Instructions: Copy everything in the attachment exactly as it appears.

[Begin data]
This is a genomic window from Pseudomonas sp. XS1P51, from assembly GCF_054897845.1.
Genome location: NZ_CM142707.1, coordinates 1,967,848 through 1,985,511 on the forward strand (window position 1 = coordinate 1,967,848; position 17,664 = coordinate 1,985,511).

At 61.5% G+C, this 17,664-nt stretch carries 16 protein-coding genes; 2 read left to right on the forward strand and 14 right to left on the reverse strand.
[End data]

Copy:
This is a genomic window from Pseudomonas sp. XS1P51, from assembly GCF_054897845.1.
Genome location: NZ_CM142707.1, coordinates 1,967,848 through 1,985,511 on the forward strand (window position 1 = coordinate 1,967,848; position 17,664 = coordinate 1,985,511).

At 61.5% G+C, this 17,664-nt stretch carries 16 protein-coding genes; 2 read left to right on the forward strand and 14 right to left on the reverse strand.